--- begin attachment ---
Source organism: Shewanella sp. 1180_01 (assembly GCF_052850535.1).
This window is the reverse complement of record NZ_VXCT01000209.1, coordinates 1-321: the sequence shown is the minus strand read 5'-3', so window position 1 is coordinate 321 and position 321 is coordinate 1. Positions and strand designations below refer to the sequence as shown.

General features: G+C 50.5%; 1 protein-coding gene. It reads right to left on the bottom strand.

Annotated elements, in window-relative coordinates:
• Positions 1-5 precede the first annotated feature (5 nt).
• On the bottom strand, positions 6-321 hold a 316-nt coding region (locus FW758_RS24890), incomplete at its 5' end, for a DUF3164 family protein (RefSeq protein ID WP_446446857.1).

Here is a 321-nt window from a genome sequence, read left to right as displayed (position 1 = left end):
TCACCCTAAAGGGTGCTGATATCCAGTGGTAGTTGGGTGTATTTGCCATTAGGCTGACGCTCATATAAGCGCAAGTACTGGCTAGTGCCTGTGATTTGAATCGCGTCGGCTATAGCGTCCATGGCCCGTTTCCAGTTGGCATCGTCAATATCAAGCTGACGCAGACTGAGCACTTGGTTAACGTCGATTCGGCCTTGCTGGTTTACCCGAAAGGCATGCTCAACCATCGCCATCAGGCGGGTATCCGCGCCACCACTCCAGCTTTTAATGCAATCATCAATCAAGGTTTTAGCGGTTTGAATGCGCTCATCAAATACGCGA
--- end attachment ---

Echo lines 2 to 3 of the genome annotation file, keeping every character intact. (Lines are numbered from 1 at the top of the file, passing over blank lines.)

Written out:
This window is the reverse complement of record NZ_VXCT01000209.1, coordinates 1-321: the sequence shown is the minus strand read 5'-3', so window position 1 is coordinate 321 and position 321 is coordinate 1. Positions and strand designations below refer to the sequence as shown.

General features: G+C 50.5%; 1 protein-coding gene. It reads right to left on the bottom strand.